[libvirt] [Qemu-devel] live snapshot wiki updated

Stefan Hajnoczi stefanha at gmail.com
Fri Jul 22 05:06:54 UTC 2011

On Thu, Jul 21, 2011 at 8:42 PM, Blue Swirl <blauwirbel at gmail.com> wrote:
> On Thu, Jul 21, 2011 at 6:01 PM, Stefan Hajnoczi <stefanha at gmail.com> wrote:
>> On Thu, Jul 21, 2011 at 3:02 PM, Eric Blake <eblake at redhat.com> wrote:
>>> Thank you for persisting - you've found another hole that needs to be
>>> plugged.  It sounds like you are proposing that after a qemu process dies,
>>> that libvirt re-reads the qcow2 metadata headers, and validates that the
>>> backing file information has not changed in a manner unexpected by libvirt.
>>>  If it has, then the qemu process that just died was compromised to the
>>> point that restarting a new qemu process from the old image is now a
>>> security risk.  So this is _yet another_ security aspect that needs to be
>>> coded into libvirt as part of hardening sVirt.
>> The backing file information changes when image streaming completes.
>> Before: fedora.img <- my_vm.qed
>> After: my_vm.qed (fedora.img is no longer referenced)
>> The image streaming operation copies data out of fedora.img and
>> populates my_vm.qed.  When image streaming completes, the backing file
>> is no longer needed and my_vm.qed is updated to drop the backing file.
>> I think we need to design carefully to prevent QEMU and libvirt making
>> incorrect assumptions about who does what.  I really wish that all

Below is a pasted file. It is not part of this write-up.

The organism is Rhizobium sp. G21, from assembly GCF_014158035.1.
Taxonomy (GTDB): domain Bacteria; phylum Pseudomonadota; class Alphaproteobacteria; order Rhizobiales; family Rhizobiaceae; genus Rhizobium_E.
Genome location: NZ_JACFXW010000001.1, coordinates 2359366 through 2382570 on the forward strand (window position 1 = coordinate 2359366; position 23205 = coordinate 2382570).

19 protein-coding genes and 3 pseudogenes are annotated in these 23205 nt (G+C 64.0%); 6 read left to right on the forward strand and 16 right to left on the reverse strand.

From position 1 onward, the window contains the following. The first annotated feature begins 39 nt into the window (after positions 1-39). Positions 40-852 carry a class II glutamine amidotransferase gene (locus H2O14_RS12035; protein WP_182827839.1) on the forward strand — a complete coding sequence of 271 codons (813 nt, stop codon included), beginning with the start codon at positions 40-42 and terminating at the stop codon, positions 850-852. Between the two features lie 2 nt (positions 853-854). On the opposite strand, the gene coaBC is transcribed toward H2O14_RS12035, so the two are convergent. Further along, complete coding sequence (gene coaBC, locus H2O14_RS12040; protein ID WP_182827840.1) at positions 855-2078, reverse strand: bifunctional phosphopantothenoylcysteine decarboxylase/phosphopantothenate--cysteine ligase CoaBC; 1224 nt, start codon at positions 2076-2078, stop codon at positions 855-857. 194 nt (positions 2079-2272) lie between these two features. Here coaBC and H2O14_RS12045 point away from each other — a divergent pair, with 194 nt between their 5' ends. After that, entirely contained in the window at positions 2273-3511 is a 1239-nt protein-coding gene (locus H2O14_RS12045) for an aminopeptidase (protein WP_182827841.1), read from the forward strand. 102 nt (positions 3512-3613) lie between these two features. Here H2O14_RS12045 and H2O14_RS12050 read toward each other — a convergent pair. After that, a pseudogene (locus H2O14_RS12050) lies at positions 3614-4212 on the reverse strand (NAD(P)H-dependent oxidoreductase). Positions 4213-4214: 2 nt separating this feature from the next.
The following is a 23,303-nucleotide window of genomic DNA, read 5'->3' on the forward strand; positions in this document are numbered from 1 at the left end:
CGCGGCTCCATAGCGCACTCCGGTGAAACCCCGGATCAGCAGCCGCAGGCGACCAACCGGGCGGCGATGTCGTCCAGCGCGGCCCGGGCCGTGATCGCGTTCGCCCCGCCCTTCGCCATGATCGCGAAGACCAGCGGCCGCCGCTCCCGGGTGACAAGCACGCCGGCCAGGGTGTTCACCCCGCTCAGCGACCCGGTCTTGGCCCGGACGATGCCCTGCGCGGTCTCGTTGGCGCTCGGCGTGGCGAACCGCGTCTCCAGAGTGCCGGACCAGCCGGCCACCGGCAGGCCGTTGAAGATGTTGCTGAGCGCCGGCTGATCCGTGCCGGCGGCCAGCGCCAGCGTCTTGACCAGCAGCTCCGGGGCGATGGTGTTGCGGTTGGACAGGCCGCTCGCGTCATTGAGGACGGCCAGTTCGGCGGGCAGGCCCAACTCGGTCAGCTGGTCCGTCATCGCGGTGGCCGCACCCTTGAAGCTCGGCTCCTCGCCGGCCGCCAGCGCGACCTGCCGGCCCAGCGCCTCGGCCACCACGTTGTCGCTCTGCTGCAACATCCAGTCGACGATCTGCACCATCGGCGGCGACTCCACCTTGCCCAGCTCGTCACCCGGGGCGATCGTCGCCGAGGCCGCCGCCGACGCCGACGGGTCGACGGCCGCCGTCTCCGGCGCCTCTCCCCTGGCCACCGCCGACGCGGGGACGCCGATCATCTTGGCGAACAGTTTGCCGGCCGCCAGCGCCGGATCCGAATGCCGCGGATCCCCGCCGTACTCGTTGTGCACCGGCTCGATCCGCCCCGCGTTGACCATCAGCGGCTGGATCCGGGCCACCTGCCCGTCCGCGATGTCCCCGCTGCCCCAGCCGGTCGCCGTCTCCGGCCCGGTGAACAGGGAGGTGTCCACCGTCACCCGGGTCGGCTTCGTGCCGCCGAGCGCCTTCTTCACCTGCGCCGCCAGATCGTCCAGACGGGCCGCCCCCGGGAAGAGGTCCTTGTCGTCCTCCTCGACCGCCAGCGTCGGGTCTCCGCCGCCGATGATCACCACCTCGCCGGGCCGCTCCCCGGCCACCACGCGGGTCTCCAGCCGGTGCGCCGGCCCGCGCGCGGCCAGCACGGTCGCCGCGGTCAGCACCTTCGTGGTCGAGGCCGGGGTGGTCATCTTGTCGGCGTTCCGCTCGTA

>> this image file business was outside QEMU and libvirt - that we had a
>> separate storage management service which handled the details.  QEMU
>> would only do block device operations (no image format manipulation),
>> and libvirt would only delegate to the storage management service.
>> Today we seem to be sprinkling a little bit of storage management into
>> QEMU and a little bit into libvirt :(.
>> In that spirit it is much nicer to think of storage like a SAN
>> appliance where you have LUNs that you access as block devices.  It
>> also provides an API for snapshotting, cloning LUNs, etc.
>> Let's move to that model instead of worrying about how to spread
>> storage logic across QEMU and libvirt.
> Would NBD protocol fit to this purpose, or is it too simple? Then
> libvirt would handle the storage format completely and present an NBD
> interface to QEMU (or give an fd to an external service) and QEMU
> would not care about the storage format in this mode at all.

NBD does not support flush (fdatasync).  Therefore it only supports
the slow cache=writethrough mode in a safe manner.

It would be neat to use virtio-blk as the interface because it can be
passed through to the guest.  The guest talks directly to the storage
management service without going through QEMU.  The trick is to do
something like vhost:
1. An ioeventfd for virtqueue (guest->host) kicks
2. An irqfd for host->guest kicks
3. Shared memory for vring and zero-copy data access

The storage management service provides a UNIX domain socket over
which fds can be passed to set up the vhost-like virtio-blk interface.

Moving the image format code into a separate program makes it possible
to safely write to a backing file while VMs are using it because the
storage service can be host-wide, not per-VM.  For example, streaming
a shared backing file over NFS while running VMs using copy-on-write
images.  If we ever want to do deduplication or other global
operations, then this approach is nice too.

To summarize:
The storage service manages image files including creation, deletion,
snapshotting, and actual I/O.  QEMU uses a vhost-like virtio-blk
interface and can pass it directly into the guest.  libvirt uses the
storage service API without needing to parse image files or keep track
of backing file relationships.


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